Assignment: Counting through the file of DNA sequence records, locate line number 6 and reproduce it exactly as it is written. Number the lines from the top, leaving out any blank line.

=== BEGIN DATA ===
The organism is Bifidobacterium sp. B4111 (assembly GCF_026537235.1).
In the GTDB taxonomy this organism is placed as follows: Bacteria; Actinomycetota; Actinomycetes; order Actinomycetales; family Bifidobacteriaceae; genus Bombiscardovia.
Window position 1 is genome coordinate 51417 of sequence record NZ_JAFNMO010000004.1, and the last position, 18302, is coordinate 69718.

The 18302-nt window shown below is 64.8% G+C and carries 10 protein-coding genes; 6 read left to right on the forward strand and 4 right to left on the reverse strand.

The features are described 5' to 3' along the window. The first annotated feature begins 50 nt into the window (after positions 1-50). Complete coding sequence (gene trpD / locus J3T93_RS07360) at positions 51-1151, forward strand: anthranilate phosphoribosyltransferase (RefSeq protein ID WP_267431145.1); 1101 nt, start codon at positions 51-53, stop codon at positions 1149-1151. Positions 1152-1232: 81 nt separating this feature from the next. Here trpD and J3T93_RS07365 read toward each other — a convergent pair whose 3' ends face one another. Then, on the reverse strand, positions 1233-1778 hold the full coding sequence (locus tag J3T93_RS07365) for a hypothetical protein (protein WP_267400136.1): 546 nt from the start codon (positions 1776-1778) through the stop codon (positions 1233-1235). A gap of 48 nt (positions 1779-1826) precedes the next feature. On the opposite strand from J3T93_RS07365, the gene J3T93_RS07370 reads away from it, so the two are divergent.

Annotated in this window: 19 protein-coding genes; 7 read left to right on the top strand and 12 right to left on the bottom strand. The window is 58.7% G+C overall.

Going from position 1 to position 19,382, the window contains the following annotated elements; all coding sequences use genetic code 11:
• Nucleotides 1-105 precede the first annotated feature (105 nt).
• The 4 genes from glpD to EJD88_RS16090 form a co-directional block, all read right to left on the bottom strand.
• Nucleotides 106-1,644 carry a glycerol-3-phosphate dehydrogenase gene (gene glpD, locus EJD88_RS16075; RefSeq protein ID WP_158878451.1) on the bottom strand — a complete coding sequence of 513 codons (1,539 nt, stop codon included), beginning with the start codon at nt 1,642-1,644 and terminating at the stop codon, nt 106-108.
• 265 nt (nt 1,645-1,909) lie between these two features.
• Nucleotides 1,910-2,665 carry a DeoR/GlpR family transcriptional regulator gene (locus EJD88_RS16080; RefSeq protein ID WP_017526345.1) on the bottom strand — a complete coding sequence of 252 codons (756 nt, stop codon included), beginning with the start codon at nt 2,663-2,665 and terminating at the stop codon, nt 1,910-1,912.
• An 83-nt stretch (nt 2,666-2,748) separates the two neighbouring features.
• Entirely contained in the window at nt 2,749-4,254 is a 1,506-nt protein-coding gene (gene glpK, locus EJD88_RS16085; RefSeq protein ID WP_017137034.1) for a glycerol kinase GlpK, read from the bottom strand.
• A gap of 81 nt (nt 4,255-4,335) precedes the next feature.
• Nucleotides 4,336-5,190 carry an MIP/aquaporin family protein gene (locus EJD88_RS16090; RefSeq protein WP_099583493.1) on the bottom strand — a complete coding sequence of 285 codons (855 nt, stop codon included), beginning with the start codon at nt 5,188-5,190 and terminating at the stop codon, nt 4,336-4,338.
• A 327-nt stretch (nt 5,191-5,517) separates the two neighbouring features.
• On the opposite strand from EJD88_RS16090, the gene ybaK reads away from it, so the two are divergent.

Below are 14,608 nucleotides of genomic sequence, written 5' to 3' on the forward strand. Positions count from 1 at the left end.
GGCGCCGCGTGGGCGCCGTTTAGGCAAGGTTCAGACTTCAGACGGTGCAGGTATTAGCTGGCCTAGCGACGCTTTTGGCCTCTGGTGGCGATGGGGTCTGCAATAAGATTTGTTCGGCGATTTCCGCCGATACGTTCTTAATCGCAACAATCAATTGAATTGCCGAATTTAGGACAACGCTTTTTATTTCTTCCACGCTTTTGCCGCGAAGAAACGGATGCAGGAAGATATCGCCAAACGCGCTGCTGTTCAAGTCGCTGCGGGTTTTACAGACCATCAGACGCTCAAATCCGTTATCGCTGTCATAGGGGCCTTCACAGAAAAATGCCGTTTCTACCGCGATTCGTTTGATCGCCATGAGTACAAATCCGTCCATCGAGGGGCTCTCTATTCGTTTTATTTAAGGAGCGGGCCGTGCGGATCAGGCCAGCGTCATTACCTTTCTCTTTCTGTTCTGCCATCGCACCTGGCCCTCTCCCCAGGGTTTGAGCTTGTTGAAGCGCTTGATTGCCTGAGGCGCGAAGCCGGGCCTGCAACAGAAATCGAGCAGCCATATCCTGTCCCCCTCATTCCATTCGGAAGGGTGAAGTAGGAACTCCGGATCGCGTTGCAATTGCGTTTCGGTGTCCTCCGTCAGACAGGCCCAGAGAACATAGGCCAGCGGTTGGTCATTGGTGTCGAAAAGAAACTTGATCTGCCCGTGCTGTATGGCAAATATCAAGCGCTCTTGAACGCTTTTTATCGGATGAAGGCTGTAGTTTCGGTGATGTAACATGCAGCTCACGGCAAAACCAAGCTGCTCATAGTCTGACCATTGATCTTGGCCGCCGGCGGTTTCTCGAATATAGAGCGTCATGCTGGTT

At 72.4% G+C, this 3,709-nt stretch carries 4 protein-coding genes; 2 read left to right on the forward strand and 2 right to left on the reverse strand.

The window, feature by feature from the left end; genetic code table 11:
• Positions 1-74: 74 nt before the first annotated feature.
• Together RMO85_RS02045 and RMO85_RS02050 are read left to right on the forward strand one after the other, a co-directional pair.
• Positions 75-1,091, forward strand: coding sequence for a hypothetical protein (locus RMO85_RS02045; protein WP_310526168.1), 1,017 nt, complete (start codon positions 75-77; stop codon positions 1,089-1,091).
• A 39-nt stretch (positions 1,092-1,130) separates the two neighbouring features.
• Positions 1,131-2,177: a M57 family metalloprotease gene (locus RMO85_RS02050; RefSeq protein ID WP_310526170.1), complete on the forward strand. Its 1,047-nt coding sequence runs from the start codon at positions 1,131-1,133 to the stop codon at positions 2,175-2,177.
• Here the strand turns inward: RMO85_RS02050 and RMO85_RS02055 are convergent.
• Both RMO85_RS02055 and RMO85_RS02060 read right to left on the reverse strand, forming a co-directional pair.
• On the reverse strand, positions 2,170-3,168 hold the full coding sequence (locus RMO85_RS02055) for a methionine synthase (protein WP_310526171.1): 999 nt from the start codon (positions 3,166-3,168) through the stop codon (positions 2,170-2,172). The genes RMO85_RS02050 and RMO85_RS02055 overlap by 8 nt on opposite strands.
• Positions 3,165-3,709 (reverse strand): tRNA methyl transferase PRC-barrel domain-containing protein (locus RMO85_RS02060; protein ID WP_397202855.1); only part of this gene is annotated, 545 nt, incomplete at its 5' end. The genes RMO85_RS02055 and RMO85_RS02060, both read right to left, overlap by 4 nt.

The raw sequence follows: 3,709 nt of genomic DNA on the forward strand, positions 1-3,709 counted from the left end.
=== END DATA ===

Annotated in this window: 19 protein-coding genes; 7 read left to right on the top strand and 12 right to left on the bottom strand. The window is 58.7% G+C overall.